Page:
Let’s back up a little and re-visit our conversation about the IICF, which provides guidance on connectivity for industrial control systems. The IICF identifies existing open standards and succinctly attributes them to precise functions of an Industrial IoT system. At its core, an autonomous vehicle, as cool as it sounds, is just an Industrial IoT system in a sleek aerodynamic body with optional leather seats. So what does the IICF suggest for integrating software for an Industrial IoT system, or more specifically, autonomous systems? You guessed it! DDS: an open set of standards designed and documented through open conversations by the Object Management Group (OMG). An ideal automotive solution leveraging DDS allows system applications to publish and subscribe to only messages that they need (see Figure 3 below for our view of an autonomous architecture). With this data-centric approach, we can architecturally break down messages based on criticality for safety or need for data integrity.

Screen Shot 2017-05-03 at 2.41.17 PM

Figure 3. Autonomous Vehicle Data-Centric Architecture

And now that we’ve established a connectivity solution for our autonomous vehicle, we can get back to talking about security and our TLS-alternative: a data-centric security solution for a data-centric messaging framework. With DDS Security, Industrial IoT system architects can use security plugins to fine-tune security and performance trade-offs, a necessary capability not offered by TLS (Figure 4 below). Authenticate only select data topics but no more? Check. Encrypt only sensitive information but no more? Check. Actually, there is more. Casting aside centralized brokers, DDS Security offers distributed access control mechanisms dictating what participants can publish or subscribe to certain topics without single points of vulnerability. This means that Miller’s unauthorized application would be denied permission to publish commands to control braking or steering. Or if Miller compromised the data in motion, the data subscriber could cryptographically authenticate the message and discard anything that doesn’t match established policies. Can we say our autonomous vehicle is now completely secure? No, because as Miller made it perfectly clear, we still need more conversations. However, we can certainly say that DDS and DDS Security provide the forward-looking flexibility needed to help connect and secure autonomous systems.

Screen Shot 2017-05-03 at 2.41.31 PM

Figure 4. Connext DDS Secure Pluggable Architecture

So, to Mr. Charlie Miller (and of course Mr. Chris Valasek), your work is amazing and vision inspiring, but I think you need to look across industries if you want to talk openly about redesigning automotive architecture. When you and all the other Charlie Millers in the world want to have that open conversation, come knock on our door. At RTI, we are ready to talk to you about autonomy, Industrial IoT, safety and security, and everything you else you believe should define cars of tomorrow.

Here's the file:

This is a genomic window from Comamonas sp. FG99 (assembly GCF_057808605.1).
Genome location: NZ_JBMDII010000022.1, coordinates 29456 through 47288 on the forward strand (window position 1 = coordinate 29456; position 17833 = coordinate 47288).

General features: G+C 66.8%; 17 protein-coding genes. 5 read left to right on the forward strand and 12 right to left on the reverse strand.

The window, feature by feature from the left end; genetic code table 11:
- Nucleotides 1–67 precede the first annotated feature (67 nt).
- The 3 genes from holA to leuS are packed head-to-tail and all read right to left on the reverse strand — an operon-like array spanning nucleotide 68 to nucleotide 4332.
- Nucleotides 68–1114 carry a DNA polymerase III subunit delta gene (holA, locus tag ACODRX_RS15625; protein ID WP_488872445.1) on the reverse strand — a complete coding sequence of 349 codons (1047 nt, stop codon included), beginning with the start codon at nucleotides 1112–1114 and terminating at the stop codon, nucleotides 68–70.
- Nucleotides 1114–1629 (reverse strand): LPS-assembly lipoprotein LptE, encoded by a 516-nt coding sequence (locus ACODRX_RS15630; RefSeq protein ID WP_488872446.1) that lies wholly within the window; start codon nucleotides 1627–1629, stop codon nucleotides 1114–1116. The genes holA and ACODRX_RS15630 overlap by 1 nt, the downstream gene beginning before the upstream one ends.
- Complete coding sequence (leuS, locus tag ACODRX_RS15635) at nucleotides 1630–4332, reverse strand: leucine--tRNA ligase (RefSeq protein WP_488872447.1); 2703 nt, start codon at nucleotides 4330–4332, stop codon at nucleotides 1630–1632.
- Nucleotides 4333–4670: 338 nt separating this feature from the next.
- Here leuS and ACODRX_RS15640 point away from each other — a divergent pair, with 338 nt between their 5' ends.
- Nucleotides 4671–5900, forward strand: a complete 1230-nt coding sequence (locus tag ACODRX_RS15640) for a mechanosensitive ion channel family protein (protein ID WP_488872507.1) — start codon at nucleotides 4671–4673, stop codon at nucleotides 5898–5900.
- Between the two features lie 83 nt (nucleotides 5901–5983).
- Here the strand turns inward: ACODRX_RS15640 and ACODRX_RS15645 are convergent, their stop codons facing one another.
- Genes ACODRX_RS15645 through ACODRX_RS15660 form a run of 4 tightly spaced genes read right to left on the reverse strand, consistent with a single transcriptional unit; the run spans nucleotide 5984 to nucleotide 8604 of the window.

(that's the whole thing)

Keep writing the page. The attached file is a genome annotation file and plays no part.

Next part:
Mission: ace the initial screening call and get asked back for in-depth interviews Reply

 

Congratulations! Hopefully the tips from Mission: score an interview with a Silicon Valley company were helpful, and you have been contacted to talk to the hiring manager. Here are a few tips on how to ace the initial call.

Before the interview

  • Test your system. We often use a video call to interview candidates: Skype or Google Hangouts. Make sure your camera and microphone work. Do not use a phone for video conferencing. Sometimes we do hands-on exercises. Have a working IDE, editor and compiler installed. Lastly, take a few moments to clean up your computer background and desktop files.
  • Be professional. Dress appropriately in a shirt or blouse. A suit or tie is overkill. Also, pay attention to your environment and background. Clean up the room. Coordinate with your family or roommates that you will be in an important interview call.
  • Prepare by exploring the company website. Read about the products, download the evaluation software, check out the videos, or forums. Learn as much as you can about the company. Look up the interviewer on LinkedIn. You have to learn about a common passion.

During the interview

  • Be friendly and personable. Smile. Show a spark.
  • Be confident, but don’t oversell. And no BS.
  • Ask clarifying questions, especially if your English is not that great.
  • Be sincere if you do not know something but try to answer anyway. For example, “I am not a Java expert, though if it works similar to C#, then …”
  • Don’t give up. Brainstorm. An interview is not a pass/fail test. One candidate felt he should have been asked back for an in-depth interview because he answered six of the ten questions correctly; in his eyes, he had passed the interview. Unfortunately, for the four questions he missed, he didn’t even try to answer them. Being able to figure out things you don’t know is one of the most important skills of an engineer.
  • Don’t play hard to get or show you are disinterested. Don’t act selectively.
  • Think of some questions to ask about the company, job, customers, etc.

Good luck getting to the in-depth interview mission. Apply now to start the process!